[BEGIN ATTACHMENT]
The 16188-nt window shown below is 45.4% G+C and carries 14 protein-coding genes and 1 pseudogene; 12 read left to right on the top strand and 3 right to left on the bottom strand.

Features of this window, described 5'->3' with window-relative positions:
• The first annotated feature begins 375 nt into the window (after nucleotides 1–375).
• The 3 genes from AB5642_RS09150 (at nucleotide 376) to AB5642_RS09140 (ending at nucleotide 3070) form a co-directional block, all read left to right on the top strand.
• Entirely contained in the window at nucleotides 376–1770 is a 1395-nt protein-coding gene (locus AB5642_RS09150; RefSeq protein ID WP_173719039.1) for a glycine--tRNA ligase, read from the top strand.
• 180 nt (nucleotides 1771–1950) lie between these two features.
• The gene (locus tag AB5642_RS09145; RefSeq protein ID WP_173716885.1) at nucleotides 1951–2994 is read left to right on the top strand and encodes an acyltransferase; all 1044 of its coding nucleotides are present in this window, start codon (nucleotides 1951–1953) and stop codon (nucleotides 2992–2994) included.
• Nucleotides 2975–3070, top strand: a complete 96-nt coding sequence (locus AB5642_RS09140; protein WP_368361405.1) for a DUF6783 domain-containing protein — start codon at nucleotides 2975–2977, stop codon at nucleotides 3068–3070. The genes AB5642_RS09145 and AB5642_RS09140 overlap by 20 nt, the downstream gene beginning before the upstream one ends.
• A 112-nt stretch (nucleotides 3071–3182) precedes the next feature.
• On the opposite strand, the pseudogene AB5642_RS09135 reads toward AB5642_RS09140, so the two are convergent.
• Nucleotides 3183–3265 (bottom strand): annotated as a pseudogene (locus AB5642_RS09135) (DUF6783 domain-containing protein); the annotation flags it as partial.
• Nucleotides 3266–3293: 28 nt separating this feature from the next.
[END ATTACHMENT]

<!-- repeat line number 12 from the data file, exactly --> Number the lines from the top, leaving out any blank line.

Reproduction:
• Nucleotides 3266–3293: 28 nt separating this feature from the next.